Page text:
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Breaking down the stigma, the final barrier

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Sandy Jeffs remembers her diagnosis of schizophrenia in 1976 as "an absolute death sentence".

"I thought, 'Where do I go from here?' It seemed there was no future, no hope. You were on the scrapheap."

Over more than four decades since the outlook for people with schizophrenia is better than many realise, especially when you get consistent treatment that starts as early as possible after symptoms are diagnosed. Many people are able to live a fulfilling life with a diagnosis of schizophrenia.

But entering another Schizophrenia Awareness Week, Jeffs sees one significant barrier that's yet to be knocked down.

"In terms of stigma, I'm not sure much has changed with schizophrenia. I think we still have a huge issue that people see the label and think, 'axe-wielding monster, mass murderer, untrustworthy', all those negatives.

"The media still loves the headline, 'schizophrenic murderer'. Pop culture still portrays psychotic people as dangerous and menacing."

For decades Jeffs has been an eloquent and downright funny advocate for greater understanding of and support for people with schizophrenia, an illness that continues to dog her. Voices torment her at night; she regards life with a psychotic illness as "an ongoing work in progress" of constantly evaluating your sanity, living with a mind you can't trust "because it's taken you to so many bad places".

Against this backdrop she's written seven volumes of poetry and a memoir, Flying With Paper Wings, and believes that the greatest antidote to stigma you can muster is simple wellness.

"I have 'Team Sandy' – my friends I live with, my lovely house, the cats and dogs we have, the hockey team I play with, the orchestras I play (violin and viola) with, seeing my psychologist and psychiatrist," she says.

"Team Sandy keeps me in the world."

– Sandy Jeffs

Too often she has seen fellow people living with schizophrenia lose their "team" with disastrous results. With supported housing – a place to call home with access to the same GP and mental health professionals – she is convinced better outcomes result. "If people are isolated that's a recipe for disaster."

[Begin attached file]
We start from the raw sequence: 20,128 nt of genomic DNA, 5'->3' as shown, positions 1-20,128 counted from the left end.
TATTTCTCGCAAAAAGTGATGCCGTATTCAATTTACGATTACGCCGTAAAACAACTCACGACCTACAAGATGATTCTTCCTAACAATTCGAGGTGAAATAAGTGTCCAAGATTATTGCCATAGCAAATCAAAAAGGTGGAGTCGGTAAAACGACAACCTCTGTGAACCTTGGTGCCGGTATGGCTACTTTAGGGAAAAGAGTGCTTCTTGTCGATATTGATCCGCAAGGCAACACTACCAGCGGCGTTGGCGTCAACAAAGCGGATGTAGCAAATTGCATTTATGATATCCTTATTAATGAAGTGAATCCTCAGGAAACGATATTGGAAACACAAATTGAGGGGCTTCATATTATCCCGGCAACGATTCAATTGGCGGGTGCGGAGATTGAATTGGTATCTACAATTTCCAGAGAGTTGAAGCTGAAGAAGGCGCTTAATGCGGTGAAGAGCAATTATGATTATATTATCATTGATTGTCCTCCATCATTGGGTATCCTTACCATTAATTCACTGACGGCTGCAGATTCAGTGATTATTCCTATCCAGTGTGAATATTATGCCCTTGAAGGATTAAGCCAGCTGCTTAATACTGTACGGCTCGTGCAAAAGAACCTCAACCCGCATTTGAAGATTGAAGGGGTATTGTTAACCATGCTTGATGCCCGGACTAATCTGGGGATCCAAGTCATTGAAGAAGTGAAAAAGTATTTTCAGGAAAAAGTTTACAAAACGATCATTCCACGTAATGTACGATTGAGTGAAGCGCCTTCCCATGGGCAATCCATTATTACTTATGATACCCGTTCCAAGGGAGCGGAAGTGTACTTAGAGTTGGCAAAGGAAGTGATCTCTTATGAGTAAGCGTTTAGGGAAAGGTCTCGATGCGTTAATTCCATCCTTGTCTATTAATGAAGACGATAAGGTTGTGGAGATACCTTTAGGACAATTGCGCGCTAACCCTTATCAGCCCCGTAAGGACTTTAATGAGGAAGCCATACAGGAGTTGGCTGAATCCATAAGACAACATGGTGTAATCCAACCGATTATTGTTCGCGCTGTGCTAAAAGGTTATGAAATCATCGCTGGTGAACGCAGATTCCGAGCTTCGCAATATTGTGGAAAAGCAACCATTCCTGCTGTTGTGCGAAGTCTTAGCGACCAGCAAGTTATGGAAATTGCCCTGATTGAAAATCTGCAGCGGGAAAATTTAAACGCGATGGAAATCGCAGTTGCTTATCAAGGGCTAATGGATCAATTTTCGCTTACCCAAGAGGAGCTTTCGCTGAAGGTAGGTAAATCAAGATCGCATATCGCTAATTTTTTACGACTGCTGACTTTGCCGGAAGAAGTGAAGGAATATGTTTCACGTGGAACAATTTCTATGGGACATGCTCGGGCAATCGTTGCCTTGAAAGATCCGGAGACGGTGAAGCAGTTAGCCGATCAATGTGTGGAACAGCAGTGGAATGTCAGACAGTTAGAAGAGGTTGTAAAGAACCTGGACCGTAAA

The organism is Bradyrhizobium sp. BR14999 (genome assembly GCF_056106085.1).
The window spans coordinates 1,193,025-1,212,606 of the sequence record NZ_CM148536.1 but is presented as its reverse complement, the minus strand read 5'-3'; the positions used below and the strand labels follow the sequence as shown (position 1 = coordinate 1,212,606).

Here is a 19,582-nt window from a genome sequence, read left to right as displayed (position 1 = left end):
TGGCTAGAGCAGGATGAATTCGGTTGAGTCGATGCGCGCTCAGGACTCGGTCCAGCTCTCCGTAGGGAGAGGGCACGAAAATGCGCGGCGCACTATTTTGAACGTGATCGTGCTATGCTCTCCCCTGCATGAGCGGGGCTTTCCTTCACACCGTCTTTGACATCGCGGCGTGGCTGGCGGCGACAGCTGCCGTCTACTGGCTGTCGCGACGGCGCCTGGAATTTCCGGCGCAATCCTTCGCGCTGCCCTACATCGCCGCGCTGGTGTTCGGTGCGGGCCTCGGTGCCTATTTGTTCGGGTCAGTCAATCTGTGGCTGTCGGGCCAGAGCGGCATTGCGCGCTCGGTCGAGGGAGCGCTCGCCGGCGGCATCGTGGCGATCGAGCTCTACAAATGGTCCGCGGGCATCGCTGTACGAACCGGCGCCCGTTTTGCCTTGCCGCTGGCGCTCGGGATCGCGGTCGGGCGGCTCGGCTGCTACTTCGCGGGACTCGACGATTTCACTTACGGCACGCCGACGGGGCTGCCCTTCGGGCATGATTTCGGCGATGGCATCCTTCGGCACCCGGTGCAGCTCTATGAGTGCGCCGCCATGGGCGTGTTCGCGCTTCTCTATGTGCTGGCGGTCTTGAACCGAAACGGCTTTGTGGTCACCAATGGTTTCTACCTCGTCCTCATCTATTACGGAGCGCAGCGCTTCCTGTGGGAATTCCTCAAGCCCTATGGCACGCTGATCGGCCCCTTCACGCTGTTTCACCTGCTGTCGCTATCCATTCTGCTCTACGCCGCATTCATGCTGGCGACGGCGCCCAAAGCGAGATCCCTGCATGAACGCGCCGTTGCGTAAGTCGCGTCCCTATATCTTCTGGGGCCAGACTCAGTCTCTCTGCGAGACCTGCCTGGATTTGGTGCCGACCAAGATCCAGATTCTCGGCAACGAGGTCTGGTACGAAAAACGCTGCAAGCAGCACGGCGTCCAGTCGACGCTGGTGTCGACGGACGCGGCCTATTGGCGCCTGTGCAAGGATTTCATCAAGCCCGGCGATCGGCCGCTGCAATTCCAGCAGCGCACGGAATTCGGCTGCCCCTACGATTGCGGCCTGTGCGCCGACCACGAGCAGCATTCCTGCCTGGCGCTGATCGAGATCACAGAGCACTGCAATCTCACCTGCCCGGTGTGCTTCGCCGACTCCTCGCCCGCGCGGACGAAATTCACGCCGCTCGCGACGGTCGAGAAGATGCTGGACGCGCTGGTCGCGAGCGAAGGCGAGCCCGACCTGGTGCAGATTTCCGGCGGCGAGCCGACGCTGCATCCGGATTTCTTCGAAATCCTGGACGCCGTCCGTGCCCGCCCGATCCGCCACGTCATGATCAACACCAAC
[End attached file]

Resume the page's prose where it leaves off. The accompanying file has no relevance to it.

When she was diagnosed aged 23 Jeffs' understanding of schizophrenia mirrored so many who have never been exposed to it. "I knew nothing." She's grateful that she "presents" well ("I don't look like a monster; they expect someone with horns coming out of their head and vampire teeth"). Humour and a way with words have been godsends.

"My writing has been so pivotal to giving me purpose and meaning. I found a voice, a reason for getting out of bed."

Jeffs insists she doesn't style herself as a paragon of recovery yet puts a vital public face on schizophrenia for SANE Australia, a national organisation devoted to supporting people affected by complex mental illness. Her wish for Schizophrenia Awareness Week is that the stigma is broken down a little further.

"I have schizophrenia but I'm not a monster. I've a very difficult, debilitating illness with which to live, but it isn't the death sentence it might once have been. There are levels of recovery people can make, but you need many things around you to keep you well."

SANE Psychologist Suzanne Leckie says there are a number of treatment and support options available for anyone diagnosed with schizophrenia.

"Focus on building up a treatment and support team. It's helpful to have a good relationship with a GP as they are the gateway to accessing mental health professionals.

"Schizophrenia is a serious illness but people are, and will continue to be, much more than their illness."

To coincide with Schizophrenia Awareness Week, we've put together a selection of factsheets, articles, personal stories and videos to raise awareness of this often misunderstood illness.

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